Hello Concord circle birders,
The Concord Christmas Bird Count is closed. Count day is December 29, 2019. Please connect with your town captains November and December. First post is usually broadcast around Thanksgiving holiday. New checklists with the reformed taxonomic order are in the works and these should be ready for download by early December.
The Concord Christmas Bird Count, inaugurated December 31, 1960, is centered on a point where the towns of Concord, Sudbury, Stow, and Maynard converge, defining the center point of a circle that entirely or partially encloses eighteen towns. Our first count had 23 participants in six parties in Concord and a single volunteer in neighboring Lincoln. Modern participation levels fluctuate between 260 and 300 field participants and feeder watchers. Our complete results with effort data will be posted end of February.
A few species seen on the first count such as ring-necked pheasant (94) and ruffed grouse (23) are all but totally extinct today. Evening grosbeaks were a common spectacle on feeder boards and crabapples every year, peaking at 1,672 in 1983; this year the irruption missed us entirely for a count of zero. Purple finch (12) and house finch (0) were reversed in abundance similar to mallard (2) and American black duck (20). Rarities on this prehistoric date were pileated woodpecker (1), tufted titmouse and Northern cardinal (Count Week only), and American robin (4) when the majority of our robins had highly migratory inclinations and the partial migrants and nomadic flocks we see on the count today were comparatively scarce. Red-tailed hawks (2) were soon to proliferate with the maturing and expansion of suitable forestland nesting habitat and it is now common to see one or a pair of red-tails soaring over every large agricultural field. Annual results have averaged 155 the previous 15 years.
Sunday December 30 our daylight parties pulled up their winter socks and set out early morning in bright, cool, and calm weather. Lakes and large ponds were open after an early December freeze-over and ducks had returned improving our species total from last year’s underachieving 78. Twelve of our 14 gadwall were scoped in a single flotilla with mallards by our Bedford sector leader. Hager Pond in Marlborough again delivered Northern shovelers, green-winged teal, and Northern pintails; the Acton sector tallied 4 of the total 12 on the School Street fields. Way to go, Acton! Hager Pond’s annual overwintering American coot appears to have vanished. Bald eagles and peregrine falcons have to eat, too.
Speaking of BALD EAGLE, this year’s total, considering multiple counts and level participation, may have achieved a new high of 14. Other records may be in the math for NORTHERN BARRED OWL (27), YELLOW-BELLIED SAPSUCKER (5—a tie with one recent record), and possibly COMMON RAVEN (20) which is difficult to census because these intelligent and noble corvids show little respect for town sector borders and travel widely. But the most dramatic high is AMERICAN ROBIN (20,082)—over 18,000 roosting in Wayland’s Wash Brook—smashing 2003’s previous record 7,591. European starlings (7,470) have also formed a roost in Wayland, nailing to the wall a ten-year record for these guys, but far from 1971’s 18,000 before large dairy farms vanished.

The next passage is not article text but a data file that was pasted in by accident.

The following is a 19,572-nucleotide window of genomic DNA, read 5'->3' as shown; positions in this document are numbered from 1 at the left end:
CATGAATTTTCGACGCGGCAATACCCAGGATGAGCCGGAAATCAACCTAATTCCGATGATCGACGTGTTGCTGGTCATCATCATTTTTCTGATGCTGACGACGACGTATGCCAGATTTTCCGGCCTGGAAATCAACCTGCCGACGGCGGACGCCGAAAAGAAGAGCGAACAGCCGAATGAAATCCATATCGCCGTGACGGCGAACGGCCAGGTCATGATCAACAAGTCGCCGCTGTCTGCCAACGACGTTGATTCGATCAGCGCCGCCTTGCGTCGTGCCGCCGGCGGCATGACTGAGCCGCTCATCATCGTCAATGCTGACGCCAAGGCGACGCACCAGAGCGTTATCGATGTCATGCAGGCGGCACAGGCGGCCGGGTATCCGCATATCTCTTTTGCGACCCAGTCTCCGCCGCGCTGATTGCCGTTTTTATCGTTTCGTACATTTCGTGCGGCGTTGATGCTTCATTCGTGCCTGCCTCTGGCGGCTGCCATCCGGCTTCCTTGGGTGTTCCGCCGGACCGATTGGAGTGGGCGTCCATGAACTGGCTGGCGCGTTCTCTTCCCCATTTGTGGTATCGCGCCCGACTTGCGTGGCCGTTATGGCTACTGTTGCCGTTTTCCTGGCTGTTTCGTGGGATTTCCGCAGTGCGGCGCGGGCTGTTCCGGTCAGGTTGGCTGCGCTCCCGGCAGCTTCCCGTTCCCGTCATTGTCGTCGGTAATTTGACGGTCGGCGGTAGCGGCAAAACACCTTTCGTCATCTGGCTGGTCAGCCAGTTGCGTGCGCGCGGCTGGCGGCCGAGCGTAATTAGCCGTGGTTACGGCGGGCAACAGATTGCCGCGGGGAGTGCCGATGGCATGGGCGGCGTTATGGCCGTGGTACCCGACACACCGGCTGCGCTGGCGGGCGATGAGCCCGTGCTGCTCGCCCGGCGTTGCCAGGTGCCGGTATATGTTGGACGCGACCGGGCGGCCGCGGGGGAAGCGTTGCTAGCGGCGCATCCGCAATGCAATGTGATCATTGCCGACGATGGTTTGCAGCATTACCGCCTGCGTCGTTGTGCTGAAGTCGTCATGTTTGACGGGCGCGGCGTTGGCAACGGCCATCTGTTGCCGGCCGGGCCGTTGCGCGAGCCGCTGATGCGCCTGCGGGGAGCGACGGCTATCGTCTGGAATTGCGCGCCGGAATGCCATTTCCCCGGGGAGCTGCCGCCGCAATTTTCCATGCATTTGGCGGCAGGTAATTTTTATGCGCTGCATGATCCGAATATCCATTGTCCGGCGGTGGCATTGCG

We wrote the final chapter about the decline of herring gull on the Concord count and a record low this year for the once abundant RING-BILLED GULL (48) is not an unexpected postscript.
Unusual records this year are warblers, including a first PALM WARBLER that completed its migration early December on Pine Hill in Concord and was relocated and skillfully photographed by a member of the Concord College of Ornithology, which also turned up one of our two common yellowthroats. Wayland’s Wash Brook Rare Bird Detective Agency, open for business well before dawn when most birders have barely risen from their beds, located and photographed a YELLOW-BREASTED CHAT, a third record. The WBRBDA had previously eBirded the robin and starling roosts and turned up one of our three wintering gray catbirds. Dumetella, which means (in Latin I presume) “small thicket” is the genus name for this plain gray small-thicket bird with a black cap and mahogany undertail that is perfectly happy to dine on oriental bittersweet fruit when little else is spread on winter’s austere buffet table.
Let us respect the bravery of these rare winter visitors and all the other birds and wildlife now settled into their winter home, for frigid wind and harsh weather and scarcity impose a cruel and unforgiving test of animal adaptation and survival.
Finally, special thanks to our skilled and ambitious young birders who join us every year and contribute their keen eyes, ears, and skill to the count because they are of course our future CBC counters and leaders and another extravagant thank you to our sponsor, SUDBURY VALLEY TRUSTEES, and executive director Lisa Vernegaard who hosts our countdown and pot luck supper in SVT’s Wolbach farmhouse.
Please join us again this year Sunday December 29, 2019 for another adventure in winter birding.
Results! Our effort numbers and checklist can be opened here.